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Page last updated at 05:44 GMT, Wednesday, 1 August 2012 06:44 UK
Today: Wednesday 1st August

The first private firm to run a NHS hospital says it has made 'phenomenal progress' in its first six months. The American writer and man of letters, Gore Vidal, has died in California at the age of 86. And also on today's programme, a year since London's summer riots, how to bring a decaying urban area back to life.

We are no longer providing clips of every part of the programme but you will be able to listen via the BBC iPlayer .

Business news with Dominic Laurie: From today small businesses can take advantage of the low borrowing rates granted to the UK government by the country's safe haven status.


It's long been known that people with serious mental health problems tend to die early, researchers from Edinburgh and UCL writing in the British Medical Journal say even people with pretty minor problems are also lightly to have reduced life expectancy. Dr Tom Russ is the report's lead author.

Sport editor David Bond gives the round-up of today's Olympic events.


It's six months since the private health company Circle took over Hinchingbrooke Hospital Trust in Cambridgeshire. Karen Jennings, assistant general secretary of Unison, gives her impression of the last six months.

Business news with Dominic Laurie.


It's now nearly a year since last summer's riots left some of England's urban areas looted, torched and shocked to the core. Mike Thomson reports from Tottenham in north London, where residents will find out later today how Haringey Council plans to regenerate the area.

Sport news with Rob Bonnet, live from the Olympic Park.


The Funding for Lending Scheme begins today as the latest scheme to kick-start bank lending. Jonathan Portes, director of the National Institute for Economic and Social research gaive his view. Mark Hoban, Financial Secretary to the Treasury, explained the scheme.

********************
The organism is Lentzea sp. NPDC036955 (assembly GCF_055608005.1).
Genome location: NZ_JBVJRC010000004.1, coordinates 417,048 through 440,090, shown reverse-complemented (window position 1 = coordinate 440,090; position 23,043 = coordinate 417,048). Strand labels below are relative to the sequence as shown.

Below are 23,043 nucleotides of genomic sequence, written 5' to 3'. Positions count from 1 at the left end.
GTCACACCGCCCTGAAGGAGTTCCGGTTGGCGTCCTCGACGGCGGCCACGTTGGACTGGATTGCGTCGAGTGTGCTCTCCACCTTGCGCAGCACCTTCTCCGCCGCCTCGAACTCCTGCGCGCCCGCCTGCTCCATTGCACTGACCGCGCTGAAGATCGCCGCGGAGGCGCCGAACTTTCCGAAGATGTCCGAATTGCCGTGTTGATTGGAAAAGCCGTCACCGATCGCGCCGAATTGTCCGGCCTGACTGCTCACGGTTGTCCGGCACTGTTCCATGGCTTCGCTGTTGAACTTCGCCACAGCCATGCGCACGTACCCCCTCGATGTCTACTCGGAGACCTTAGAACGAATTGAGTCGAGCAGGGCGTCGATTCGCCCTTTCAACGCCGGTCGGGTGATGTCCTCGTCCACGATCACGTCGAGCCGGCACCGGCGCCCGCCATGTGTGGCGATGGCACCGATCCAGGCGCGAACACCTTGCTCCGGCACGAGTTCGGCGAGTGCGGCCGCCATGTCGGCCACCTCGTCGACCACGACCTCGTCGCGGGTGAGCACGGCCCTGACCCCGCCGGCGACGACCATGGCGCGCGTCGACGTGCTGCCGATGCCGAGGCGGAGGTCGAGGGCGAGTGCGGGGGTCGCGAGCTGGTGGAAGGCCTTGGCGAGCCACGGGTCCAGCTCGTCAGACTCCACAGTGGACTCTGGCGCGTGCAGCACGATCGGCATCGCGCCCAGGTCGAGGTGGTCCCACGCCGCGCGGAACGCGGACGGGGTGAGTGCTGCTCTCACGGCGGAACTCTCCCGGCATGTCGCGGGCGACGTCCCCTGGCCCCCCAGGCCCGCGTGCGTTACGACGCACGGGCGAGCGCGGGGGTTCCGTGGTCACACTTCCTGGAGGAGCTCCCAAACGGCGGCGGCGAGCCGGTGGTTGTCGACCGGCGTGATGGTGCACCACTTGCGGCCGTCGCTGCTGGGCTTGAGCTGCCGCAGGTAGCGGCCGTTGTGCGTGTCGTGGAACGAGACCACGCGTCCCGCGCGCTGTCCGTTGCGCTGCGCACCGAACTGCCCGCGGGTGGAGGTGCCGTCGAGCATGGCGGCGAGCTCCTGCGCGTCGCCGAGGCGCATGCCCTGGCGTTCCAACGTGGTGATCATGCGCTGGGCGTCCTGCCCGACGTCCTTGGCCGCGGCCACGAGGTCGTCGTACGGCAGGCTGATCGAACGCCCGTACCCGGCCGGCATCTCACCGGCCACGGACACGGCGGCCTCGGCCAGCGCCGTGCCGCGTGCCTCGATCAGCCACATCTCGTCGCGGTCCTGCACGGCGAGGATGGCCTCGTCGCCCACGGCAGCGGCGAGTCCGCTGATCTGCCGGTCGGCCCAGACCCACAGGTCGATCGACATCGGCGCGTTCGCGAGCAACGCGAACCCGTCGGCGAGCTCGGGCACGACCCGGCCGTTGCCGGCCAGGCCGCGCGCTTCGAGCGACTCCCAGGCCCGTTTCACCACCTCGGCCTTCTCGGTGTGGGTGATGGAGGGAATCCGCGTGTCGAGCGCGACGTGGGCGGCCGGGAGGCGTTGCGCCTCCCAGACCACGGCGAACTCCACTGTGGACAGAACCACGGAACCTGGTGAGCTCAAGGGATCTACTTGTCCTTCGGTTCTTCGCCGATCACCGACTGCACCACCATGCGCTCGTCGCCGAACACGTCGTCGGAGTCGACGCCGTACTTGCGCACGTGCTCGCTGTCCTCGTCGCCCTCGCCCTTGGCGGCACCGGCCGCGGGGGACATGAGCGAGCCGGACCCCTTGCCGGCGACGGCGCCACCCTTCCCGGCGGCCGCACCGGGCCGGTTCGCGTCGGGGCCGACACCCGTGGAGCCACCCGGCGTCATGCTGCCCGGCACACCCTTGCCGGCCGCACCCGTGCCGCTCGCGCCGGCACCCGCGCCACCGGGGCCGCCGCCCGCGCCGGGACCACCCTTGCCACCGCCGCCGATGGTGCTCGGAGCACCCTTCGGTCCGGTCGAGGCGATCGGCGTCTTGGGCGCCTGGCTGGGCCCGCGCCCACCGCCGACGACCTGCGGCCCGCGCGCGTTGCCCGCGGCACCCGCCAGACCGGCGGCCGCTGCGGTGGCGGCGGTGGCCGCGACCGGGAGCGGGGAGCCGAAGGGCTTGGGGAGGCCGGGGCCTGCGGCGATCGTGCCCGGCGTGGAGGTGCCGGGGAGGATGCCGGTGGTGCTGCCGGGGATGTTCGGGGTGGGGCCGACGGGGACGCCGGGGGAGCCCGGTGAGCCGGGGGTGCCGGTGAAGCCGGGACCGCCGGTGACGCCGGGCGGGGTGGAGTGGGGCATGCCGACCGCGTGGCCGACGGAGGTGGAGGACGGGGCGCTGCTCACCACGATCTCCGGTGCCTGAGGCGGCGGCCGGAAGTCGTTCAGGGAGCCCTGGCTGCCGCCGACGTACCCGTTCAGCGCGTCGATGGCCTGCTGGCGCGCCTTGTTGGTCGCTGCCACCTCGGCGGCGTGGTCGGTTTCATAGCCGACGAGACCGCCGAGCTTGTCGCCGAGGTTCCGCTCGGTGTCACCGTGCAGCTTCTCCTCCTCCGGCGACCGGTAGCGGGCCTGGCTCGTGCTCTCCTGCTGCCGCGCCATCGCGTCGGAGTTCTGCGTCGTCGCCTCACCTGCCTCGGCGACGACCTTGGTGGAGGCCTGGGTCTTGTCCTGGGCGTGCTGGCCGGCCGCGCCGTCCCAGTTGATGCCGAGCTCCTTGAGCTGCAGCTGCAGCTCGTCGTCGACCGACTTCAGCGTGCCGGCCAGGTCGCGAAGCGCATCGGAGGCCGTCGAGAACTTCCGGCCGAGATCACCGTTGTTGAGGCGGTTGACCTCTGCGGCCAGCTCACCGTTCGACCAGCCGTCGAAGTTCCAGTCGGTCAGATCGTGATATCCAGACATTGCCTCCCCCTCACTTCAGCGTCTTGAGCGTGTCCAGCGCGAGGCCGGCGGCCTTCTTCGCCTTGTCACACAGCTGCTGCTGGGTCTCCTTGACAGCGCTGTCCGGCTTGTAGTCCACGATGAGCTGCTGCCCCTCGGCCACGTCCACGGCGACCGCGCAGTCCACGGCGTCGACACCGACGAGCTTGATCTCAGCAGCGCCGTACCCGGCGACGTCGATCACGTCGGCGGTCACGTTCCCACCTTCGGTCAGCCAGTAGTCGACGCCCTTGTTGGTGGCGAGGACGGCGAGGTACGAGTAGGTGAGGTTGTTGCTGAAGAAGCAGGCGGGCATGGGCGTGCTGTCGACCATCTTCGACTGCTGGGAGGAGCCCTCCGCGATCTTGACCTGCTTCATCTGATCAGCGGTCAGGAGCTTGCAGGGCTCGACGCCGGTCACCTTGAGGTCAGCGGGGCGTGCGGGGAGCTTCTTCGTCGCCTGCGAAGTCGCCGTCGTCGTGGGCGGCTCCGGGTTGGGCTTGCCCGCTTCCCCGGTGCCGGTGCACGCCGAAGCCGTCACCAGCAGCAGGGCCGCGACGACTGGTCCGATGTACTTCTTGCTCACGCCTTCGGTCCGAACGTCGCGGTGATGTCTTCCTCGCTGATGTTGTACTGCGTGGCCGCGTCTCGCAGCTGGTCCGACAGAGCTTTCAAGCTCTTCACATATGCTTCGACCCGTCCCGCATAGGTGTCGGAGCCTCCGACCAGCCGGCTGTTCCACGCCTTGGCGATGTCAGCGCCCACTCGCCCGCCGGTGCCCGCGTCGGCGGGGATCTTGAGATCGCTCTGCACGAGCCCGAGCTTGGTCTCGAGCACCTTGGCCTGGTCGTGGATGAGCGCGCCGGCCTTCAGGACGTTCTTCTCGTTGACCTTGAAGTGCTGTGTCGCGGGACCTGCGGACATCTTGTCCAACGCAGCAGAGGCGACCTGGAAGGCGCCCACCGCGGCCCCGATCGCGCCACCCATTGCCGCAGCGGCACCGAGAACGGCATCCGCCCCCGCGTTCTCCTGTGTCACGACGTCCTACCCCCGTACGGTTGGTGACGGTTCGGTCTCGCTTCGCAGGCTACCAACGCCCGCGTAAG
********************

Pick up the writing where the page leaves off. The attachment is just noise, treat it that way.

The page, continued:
The paper review.


Author Lynne Truss gives her take on the absence, so far, of huge British success at the Olympic Games. The author and journalist worries that Britain expected too much.

Thought for the day with the Reverend Joel Edwards, International Director of Micah Challenge.

Following an amnesty in 2009 which saw thousands of militants sign a peace deal, the once lawless Niger Delta has been relatively calm recently enabling oil production to soar. Will Ross, reports from the long troubled region of Nigeria to see if the peace looks set to last.

Home Affairs Editor Mark Easton gives his analysis of the first six months since the private health company Circle took over Hinchingbrooke Hospital Trust in Cambridgeshire, and Circle's chief executive Ali Parsa gives his own verdict.


Anti government forces in Syria claim that a large detachment of government forces is heading to Aleppo as the battle for the city intensifies. Richard Galpin has the latest. Baroness Amos, UN under-secretary general for humanitarian affairs and emergency relief coordinator, gave her analysis of the situation.

Is sport going to be more friendly to people who are getting older, and should the Olympics adjust to the fact that more people are staying fitter and on their feet for longer? The writer and cultural commentator Bryan Appleyard, and former Olympic skier and racing driver Davina Galica, discuss age and sport.

Sport news with Rob Bonnet, live from the Olympic Park.

Haringey, the local authority for Tottenham in north London, sets out its plan today for regeneration, following last summer's riots. Toby Hyam, management director of Creative Space Management, and Joanna Averley, chief executive of LandAid, the property industry charity, debate which way the regeneration should go.

Business news with Dominic Laurie.


A tribute to American writer Gore Vidal, who died in California at the age of 86. Erica Wagner, literary editor of The Times, and Sir Jonathan Miller pay tribute to the author.

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